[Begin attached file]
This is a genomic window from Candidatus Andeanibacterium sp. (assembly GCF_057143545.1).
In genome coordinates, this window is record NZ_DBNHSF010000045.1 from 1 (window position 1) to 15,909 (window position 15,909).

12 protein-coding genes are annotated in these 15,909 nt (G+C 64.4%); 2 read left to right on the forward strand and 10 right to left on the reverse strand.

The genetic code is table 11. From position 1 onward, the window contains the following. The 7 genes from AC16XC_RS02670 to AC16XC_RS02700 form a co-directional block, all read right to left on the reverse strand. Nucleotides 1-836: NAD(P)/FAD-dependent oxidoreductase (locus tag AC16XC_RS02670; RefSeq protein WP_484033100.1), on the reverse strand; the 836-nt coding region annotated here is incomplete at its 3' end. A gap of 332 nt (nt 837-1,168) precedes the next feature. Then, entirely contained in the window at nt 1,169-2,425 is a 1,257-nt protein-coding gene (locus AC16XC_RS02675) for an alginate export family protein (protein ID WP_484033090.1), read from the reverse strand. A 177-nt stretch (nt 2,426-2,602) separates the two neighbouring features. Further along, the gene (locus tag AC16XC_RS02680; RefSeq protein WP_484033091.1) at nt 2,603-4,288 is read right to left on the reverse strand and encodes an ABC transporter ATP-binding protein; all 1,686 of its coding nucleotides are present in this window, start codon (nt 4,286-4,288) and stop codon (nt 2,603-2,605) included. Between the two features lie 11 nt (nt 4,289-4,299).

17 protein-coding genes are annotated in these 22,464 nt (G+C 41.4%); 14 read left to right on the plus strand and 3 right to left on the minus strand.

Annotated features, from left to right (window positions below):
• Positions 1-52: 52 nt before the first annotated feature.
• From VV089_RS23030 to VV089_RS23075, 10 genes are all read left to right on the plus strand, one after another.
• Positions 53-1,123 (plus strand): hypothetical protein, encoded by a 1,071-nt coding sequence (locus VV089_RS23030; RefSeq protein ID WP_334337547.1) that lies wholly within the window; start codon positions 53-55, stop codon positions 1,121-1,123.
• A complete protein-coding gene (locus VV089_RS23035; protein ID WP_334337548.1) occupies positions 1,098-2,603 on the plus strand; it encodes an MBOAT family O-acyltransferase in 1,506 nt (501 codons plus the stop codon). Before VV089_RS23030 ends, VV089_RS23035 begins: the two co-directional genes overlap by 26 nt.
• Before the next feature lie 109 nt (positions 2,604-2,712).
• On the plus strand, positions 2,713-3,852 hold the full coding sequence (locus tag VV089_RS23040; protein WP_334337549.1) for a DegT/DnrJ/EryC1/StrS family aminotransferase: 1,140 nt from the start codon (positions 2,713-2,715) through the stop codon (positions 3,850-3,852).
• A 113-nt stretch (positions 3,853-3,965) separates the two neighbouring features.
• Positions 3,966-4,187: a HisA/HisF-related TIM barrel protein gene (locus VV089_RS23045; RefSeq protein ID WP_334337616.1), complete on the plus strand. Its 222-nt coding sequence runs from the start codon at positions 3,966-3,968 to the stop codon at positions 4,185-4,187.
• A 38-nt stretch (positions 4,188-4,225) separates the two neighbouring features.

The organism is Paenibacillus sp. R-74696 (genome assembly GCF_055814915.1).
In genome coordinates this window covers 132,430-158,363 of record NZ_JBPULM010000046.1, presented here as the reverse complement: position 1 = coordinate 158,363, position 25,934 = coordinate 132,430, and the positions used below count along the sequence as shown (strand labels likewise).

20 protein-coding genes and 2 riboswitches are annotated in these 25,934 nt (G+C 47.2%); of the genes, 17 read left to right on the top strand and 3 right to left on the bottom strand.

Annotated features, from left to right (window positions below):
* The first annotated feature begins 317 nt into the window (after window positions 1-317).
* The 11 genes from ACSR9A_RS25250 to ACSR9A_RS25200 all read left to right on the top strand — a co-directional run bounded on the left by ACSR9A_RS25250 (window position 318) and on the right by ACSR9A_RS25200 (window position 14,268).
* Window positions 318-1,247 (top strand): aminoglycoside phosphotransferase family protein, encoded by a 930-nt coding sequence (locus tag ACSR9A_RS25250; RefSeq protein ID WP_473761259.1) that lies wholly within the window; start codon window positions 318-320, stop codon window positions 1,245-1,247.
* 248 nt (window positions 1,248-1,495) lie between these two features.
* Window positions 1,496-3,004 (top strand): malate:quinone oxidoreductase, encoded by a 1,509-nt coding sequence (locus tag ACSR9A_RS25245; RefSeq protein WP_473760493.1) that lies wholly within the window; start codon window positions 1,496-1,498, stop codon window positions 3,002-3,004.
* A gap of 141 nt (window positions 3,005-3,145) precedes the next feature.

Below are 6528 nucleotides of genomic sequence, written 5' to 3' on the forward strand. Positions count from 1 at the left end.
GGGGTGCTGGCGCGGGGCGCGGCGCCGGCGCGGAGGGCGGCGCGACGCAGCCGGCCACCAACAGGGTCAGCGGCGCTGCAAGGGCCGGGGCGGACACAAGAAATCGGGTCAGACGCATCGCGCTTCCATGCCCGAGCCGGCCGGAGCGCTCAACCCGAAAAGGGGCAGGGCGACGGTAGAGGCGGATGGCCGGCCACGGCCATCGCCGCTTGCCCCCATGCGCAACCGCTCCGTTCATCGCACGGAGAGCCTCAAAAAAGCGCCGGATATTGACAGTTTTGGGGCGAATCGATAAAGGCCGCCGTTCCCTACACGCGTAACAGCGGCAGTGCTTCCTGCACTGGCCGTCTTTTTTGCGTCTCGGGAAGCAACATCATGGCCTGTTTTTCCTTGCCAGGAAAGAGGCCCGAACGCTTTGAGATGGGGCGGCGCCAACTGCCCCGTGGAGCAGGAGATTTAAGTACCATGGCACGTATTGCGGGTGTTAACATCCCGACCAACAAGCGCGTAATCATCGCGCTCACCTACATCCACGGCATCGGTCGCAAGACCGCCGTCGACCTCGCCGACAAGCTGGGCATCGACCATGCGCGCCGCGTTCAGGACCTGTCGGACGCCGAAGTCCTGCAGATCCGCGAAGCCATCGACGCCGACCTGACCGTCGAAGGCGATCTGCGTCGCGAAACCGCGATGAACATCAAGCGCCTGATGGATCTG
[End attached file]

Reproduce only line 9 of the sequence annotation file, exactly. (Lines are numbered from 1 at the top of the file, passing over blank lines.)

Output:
• Positions 53-1,123 (plus strand): hypothetical protein, encoded by a 1,071-nt coding sequence (locus VV089_RS23030; RefSeq protein ID WP_334337547.1) that lies wholly within the window; start codon positions 53-55, stop codon positions 1,121-1,123.